Simon Morris opens Utrecht University conference, May 28-30, 2012.
Organized by Kiene Brillenburg-Würth
Funded by NWO and the Changing Literacies Platform of the Cultures and Identities Research Group at Utrecht University, in cooperation with OSL and Wintertuin, the symposium Book Presence in a Digital Age will take place at Utrecht University, May 28-30, 2012.
This conference is devoted to books and paper as bodies of literature in a digital age. Today, books are no longer dominant cultural media. Yet if books have been increasingly marginalized by screens, pads, and other electronic book-imitators, what is happening to literature as a paper art?
In 1992, Robert Coover still confidently predicted in the New York Review of Books: “…the print medium is a doomed and outdated technology, a mere curiosity of bygone days destined soon to be consigned forever to those dusty unattended museums we now call libraries.” The future of literature would be elsewhere, away from paper, print, and bound covers. Electronic literature would take the lead artistically and wipe out the remains of that bygone technology: the book. Except that it wasn’t – and it didn’t. Why?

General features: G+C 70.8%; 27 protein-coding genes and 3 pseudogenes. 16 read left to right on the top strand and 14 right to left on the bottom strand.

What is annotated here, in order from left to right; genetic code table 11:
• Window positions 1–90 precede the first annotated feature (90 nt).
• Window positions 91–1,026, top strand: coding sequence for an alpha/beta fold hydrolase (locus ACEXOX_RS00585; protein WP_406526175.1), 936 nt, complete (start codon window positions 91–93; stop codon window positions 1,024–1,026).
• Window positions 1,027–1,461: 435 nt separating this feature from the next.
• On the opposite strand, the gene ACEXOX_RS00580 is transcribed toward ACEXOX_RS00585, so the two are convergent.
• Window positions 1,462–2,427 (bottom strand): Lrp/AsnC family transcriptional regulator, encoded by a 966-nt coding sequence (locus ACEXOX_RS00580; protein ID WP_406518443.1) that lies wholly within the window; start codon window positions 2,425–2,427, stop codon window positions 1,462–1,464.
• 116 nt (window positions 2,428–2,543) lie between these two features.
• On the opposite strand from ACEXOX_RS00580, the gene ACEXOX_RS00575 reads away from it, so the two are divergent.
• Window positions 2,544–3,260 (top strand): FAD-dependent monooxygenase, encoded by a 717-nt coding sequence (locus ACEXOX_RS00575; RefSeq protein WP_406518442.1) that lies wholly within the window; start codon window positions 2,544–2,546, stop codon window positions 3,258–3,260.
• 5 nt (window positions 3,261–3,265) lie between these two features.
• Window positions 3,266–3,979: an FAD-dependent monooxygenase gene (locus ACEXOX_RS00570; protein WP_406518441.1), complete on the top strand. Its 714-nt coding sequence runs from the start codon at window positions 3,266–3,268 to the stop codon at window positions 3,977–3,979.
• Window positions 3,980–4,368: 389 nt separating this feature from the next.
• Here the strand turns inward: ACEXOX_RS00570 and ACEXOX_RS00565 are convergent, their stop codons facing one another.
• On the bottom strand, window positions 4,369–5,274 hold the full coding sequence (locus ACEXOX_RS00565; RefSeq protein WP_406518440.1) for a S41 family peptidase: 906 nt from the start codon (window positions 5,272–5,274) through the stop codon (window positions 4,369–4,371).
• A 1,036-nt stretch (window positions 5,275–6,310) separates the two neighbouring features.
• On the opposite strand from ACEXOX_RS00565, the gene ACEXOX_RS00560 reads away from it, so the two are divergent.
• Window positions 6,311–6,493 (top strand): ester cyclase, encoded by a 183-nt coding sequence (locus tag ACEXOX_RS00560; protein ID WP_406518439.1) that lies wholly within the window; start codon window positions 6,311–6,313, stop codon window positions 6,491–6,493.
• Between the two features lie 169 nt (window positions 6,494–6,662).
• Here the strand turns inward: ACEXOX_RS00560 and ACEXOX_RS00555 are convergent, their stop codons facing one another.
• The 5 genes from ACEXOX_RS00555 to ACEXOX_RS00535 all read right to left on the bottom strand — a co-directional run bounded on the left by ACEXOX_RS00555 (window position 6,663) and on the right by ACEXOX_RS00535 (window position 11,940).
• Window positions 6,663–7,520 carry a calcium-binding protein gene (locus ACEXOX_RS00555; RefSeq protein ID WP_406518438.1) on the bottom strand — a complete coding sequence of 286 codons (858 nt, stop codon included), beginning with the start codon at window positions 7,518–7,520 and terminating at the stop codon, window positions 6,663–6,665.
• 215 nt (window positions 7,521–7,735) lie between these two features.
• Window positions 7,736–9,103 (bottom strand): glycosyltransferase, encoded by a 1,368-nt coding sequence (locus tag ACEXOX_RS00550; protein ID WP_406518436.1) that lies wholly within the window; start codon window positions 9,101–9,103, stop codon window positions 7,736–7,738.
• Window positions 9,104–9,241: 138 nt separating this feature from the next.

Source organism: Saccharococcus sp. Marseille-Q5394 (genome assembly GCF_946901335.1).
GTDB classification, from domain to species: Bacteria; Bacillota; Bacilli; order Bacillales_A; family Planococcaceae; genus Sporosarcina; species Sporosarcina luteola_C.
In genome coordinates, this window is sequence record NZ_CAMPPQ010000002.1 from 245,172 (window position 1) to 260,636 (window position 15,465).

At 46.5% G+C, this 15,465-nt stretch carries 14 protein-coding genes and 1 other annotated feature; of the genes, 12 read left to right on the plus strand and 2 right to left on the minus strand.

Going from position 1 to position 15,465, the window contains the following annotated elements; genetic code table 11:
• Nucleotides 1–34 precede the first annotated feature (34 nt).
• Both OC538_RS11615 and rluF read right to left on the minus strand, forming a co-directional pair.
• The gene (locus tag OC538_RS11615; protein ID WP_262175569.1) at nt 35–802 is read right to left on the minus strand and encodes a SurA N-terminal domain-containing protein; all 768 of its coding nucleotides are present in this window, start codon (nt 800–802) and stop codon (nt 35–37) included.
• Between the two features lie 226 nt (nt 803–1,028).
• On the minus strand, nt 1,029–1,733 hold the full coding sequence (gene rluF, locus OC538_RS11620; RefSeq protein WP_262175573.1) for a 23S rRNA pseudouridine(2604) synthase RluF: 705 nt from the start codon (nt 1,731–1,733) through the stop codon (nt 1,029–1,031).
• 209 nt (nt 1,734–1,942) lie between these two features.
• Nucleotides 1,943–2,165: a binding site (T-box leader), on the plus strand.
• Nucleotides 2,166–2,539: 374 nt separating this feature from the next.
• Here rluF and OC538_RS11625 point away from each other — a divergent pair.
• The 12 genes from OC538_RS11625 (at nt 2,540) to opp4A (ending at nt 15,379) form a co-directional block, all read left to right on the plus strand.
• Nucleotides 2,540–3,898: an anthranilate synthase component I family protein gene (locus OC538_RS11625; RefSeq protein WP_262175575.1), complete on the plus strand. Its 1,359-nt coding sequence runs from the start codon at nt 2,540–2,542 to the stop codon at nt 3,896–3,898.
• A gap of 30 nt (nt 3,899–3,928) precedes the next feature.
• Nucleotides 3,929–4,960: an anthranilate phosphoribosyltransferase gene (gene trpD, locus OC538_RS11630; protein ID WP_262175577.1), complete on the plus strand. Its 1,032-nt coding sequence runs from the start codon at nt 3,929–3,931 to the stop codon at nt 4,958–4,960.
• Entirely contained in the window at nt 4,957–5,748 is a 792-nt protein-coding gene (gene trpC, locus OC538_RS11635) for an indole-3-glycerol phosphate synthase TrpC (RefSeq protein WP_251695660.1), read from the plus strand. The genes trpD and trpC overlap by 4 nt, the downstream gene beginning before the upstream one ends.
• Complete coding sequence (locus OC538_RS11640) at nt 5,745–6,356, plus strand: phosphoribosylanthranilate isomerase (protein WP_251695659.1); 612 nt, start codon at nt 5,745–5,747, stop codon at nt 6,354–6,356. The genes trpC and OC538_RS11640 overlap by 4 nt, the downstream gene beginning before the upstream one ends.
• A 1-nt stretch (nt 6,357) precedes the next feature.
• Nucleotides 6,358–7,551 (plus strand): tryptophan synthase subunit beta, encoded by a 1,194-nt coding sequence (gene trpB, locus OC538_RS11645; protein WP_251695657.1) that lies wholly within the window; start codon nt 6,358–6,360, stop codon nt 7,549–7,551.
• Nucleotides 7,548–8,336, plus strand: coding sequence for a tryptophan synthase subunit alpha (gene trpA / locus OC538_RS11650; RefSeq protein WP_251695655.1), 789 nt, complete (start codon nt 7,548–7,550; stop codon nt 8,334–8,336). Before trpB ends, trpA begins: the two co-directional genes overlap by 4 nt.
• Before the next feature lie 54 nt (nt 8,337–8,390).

Strangely, since the 1990s, when Coover’s turnaround should have taken place, there has been a veritable surge of creative re-imaginings of books as bearers of the literary. From typographic experiments (Danielewski’s House of Leaves, Hall’s The Raw Shark Texts) to accordeon books (Caron’s Nox), from cut ups (Foer’s Tree of Codes) to collages (Rawle’s Woman’s World), erasures (Rueffle’s A Little White Shadow) to mix-ups (Morris’s The Interpretations of Dreams), p(aper)-literature has gone through anything but a slow, uneventful death. By contrast, it has re-invented itself materially.